Disability insurance, many financial experts say, is an under-purchased financial product. Many people buy life insurance, and for good reason. But fewer people realize that disability insurance may be just as important, at least in the short term.
When it comes to purchasing disability insurance, should one go with a group plan offered through one's employer, or a private plan? With more and more employers offering group plans for disability insurance, this is a question more and more employees are having to ask themselves. There are definite differences between private and group plans. Here we'll look at several of these.
First, the terms group plans vary, so employees need to be sure they understand them. Usually, such plans replace between 50 and 75 percent of the employee's income if an accident or illness prevents them from working for several months or more. Premiums in these plans are usually lower than 1.5 percent of an employee's salary.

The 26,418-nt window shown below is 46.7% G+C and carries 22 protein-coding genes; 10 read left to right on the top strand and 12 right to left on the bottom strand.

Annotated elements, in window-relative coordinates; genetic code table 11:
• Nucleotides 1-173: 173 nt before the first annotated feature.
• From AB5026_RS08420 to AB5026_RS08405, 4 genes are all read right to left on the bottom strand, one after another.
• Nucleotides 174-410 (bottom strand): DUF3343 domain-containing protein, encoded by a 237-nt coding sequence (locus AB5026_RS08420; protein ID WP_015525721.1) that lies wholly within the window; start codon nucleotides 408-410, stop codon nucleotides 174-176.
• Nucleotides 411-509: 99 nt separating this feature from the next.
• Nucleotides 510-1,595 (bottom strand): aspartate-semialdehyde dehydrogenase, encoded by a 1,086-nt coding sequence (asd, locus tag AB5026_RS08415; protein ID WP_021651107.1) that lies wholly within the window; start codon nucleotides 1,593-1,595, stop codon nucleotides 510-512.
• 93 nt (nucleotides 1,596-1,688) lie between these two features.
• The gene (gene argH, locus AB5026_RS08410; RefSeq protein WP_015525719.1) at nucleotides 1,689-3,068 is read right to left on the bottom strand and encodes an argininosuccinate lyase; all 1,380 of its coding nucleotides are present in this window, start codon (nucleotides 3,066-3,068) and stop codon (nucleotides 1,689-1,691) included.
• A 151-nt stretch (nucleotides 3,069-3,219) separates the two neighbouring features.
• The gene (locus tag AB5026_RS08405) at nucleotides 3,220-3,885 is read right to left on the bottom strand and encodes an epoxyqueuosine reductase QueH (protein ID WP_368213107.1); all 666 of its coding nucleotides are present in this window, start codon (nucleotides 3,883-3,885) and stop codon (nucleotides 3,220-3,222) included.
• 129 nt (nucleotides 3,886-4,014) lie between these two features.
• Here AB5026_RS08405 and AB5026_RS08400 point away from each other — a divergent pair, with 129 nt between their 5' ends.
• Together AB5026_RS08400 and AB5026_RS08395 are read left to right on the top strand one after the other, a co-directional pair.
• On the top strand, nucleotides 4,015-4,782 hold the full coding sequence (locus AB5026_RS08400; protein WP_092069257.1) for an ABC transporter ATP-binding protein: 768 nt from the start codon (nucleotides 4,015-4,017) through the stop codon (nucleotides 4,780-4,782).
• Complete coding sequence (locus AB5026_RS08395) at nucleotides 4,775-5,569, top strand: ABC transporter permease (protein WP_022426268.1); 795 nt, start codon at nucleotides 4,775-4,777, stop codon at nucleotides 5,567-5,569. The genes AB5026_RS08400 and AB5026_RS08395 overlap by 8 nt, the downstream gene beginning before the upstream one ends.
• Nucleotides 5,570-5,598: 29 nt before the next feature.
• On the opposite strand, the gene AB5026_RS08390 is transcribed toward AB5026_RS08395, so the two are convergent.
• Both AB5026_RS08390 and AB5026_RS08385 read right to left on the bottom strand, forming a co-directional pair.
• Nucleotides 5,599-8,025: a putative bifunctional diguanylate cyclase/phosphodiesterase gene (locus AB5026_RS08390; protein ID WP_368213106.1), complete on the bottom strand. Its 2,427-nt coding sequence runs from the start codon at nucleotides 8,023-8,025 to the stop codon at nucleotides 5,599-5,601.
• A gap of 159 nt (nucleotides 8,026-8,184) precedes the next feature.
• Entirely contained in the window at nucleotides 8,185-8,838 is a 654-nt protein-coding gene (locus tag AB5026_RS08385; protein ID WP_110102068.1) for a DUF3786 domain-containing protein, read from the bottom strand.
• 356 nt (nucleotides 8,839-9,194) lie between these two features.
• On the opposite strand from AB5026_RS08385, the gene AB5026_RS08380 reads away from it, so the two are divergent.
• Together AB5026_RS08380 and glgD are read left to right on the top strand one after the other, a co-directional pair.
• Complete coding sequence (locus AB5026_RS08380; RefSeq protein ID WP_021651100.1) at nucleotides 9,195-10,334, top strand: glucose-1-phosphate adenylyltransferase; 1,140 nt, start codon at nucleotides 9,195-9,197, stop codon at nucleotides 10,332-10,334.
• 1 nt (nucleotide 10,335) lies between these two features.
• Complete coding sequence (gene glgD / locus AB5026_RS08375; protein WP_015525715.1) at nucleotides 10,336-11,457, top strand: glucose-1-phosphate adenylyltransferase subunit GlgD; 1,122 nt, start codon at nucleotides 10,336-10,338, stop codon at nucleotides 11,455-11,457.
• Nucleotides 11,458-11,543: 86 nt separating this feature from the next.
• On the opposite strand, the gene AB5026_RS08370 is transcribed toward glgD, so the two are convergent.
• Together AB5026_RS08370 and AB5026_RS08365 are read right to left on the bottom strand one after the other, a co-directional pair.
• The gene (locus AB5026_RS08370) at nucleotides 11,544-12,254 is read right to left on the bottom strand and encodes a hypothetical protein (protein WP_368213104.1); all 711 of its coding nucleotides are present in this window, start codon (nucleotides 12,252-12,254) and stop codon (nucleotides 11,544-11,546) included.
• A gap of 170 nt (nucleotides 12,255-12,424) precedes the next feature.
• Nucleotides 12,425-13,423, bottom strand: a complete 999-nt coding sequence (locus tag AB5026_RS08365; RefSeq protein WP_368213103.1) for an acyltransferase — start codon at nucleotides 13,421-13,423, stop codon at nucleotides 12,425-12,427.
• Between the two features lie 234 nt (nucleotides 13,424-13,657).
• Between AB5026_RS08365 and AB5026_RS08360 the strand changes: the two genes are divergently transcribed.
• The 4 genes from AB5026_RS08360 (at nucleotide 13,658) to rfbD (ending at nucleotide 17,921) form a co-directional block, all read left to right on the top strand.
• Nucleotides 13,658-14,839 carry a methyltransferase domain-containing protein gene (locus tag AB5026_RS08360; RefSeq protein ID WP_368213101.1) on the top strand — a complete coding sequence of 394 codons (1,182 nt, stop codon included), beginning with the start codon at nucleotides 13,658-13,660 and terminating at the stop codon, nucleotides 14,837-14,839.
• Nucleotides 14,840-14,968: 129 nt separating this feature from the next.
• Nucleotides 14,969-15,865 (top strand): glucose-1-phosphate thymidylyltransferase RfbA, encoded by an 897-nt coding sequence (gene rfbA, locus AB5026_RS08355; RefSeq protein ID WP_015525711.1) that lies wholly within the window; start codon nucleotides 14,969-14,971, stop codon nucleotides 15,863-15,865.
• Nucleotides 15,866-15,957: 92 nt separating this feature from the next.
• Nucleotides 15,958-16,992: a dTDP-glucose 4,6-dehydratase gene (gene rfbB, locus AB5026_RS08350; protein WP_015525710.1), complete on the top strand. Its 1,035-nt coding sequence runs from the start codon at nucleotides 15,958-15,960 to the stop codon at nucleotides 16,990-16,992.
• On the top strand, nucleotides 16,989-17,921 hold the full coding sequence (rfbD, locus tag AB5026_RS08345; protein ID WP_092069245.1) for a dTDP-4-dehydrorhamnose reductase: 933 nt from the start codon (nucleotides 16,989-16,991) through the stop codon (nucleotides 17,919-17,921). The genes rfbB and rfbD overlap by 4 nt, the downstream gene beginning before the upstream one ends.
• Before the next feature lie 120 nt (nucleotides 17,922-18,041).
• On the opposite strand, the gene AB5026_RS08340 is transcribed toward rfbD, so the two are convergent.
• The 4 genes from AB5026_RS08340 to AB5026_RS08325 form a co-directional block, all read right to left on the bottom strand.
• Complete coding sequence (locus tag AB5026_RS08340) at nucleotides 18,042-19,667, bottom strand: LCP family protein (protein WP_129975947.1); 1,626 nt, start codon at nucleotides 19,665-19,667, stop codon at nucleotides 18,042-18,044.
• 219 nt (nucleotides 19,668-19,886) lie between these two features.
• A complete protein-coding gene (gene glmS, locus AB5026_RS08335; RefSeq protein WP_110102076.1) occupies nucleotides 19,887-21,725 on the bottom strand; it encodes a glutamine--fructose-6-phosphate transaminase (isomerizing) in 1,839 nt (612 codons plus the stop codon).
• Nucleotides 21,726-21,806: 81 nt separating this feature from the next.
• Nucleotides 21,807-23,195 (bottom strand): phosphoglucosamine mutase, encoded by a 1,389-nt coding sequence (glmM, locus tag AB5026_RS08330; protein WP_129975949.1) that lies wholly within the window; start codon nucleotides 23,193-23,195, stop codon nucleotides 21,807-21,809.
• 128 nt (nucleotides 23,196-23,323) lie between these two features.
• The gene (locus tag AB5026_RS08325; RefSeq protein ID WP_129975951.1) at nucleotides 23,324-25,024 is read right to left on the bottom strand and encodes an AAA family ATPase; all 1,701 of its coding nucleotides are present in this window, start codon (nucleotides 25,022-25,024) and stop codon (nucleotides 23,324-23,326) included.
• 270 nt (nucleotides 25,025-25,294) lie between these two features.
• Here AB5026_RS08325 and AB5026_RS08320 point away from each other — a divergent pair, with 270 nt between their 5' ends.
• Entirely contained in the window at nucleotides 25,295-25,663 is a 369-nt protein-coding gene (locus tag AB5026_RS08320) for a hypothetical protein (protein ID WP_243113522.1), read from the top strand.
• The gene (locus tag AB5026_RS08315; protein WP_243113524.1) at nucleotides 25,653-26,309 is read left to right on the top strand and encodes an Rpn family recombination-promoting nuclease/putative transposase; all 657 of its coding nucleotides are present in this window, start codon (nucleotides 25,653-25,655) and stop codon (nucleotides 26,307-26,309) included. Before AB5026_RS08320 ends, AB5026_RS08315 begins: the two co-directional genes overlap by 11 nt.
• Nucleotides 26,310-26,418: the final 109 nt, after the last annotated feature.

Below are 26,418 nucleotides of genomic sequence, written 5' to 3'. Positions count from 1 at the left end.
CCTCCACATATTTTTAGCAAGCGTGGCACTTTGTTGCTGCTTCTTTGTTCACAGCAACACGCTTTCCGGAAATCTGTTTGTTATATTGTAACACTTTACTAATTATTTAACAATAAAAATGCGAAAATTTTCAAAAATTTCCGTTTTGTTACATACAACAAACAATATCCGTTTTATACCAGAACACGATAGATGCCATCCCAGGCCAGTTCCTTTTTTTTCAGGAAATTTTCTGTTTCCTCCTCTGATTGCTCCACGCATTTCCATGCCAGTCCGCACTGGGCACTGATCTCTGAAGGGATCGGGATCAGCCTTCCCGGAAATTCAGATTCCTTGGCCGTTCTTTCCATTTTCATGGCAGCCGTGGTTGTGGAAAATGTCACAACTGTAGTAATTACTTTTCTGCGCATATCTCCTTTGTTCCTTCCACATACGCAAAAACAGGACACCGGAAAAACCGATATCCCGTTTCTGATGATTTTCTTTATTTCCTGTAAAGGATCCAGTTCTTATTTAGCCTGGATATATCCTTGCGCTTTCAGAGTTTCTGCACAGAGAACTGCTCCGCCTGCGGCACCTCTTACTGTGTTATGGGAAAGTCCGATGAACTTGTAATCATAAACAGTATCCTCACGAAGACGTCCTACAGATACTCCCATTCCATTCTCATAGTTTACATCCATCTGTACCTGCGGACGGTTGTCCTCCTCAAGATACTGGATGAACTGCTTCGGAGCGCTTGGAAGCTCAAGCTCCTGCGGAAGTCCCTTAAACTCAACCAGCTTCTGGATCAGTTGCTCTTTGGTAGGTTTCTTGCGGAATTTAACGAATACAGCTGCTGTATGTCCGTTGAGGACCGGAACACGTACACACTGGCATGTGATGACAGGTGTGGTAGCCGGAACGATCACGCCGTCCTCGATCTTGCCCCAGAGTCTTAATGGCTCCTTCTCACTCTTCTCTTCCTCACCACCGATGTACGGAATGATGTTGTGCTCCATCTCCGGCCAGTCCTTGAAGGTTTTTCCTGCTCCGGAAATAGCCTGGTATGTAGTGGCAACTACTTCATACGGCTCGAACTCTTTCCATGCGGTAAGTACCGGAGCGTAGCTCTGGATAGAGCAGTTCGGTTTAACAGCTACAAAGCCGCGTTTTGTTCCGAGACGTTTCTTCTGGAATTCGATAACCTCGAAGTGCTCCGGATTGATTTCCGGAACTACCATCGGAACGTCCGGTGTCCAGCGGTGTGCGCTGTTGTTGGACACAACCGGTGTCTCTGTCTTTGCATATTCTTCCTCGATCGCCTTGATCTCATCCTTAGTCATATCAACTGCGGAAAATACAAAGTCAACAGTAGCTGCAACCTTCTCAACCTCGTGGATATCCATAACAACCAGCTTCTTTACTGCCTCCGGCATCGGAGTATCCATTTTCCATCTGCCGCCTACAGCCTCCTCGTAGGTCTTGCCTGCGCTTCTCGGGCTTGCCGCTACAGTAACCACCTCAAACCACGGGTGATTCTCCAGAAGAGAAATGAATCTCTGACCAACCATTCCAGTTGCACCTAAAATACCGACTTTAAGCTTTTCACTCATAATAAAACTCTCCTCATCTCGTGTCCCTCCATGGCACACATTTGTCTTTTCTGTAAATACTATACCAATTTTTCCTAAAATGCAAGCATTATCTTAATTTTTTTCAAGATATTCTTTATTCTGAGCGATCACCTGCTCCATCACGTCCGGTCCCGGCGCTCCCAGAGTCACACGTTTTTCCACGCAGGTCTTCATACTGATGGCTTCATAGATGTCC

Individual policies can cost several times that amount, but may have other advantages. For one thing, individual policies have locked in premiums and the terms cannot be changed or cancelled as long as one continues to pay premiums. This is usually not the case with group plans.
In addition, group plans sometimes require employees to use up other income sources, such as workers compensation, state disability benefits, and Social Security disability, before receiving long term disability benefits. Private policies often don't have this requirement.
A final thing to keep in mind is that private coverage provides more options when a disability claim is denied.
So both private and group plans have their advantages and disadvantages. Employees should do their research to make sure they select the policy that is right for them.
Source: Reuters, "Should you buy extra insurance at work?," Katie Kingsbury, October 11, 2012